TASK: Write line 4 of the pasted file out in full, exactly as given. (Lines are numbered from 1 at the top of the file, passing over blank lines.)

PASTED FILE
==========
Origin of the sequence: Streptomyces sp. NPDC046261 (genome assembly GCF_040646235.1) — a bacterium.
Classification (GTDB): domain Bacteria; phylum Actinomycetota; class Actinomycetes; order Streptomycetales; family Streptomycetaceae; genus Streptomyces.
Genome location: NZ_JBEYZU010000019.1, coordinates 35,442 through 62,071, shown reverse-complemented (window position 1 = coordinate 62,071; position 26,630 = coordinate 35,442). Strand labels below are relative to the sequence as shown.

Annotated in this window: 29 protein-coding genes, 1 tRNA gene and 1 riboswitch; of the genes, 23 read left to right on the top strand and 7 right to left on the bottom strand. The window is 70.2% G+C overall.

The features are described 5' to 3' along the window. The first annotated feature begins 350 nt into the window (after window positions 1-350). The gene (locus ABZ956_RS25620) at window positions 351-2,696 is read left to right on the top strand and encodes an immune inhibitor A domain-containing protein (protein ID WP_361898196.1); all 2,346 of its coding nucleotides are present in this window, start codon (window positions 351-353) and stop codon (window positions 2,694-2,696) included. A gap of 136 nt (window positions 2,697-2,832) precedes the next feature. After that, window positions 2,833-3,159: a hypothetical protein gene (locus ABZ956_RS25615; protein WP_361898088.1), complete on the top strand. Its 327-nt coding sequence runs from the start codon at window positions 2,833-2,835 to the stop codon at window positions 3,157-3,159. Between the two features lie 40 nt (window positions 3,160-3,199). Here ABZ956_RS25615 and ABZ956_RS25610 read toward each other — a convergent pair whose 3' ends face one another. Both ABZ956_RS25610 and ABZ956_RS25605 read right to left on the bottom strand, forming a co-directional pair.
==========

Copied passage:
Annotated in this window: 29 protein-coding genes, 1 tRNA gene and 1 riboswitch; of the genes, 23 read left to right on the top strand and 7 right to left on the bottom strand. The window is 70.2% G+C overall.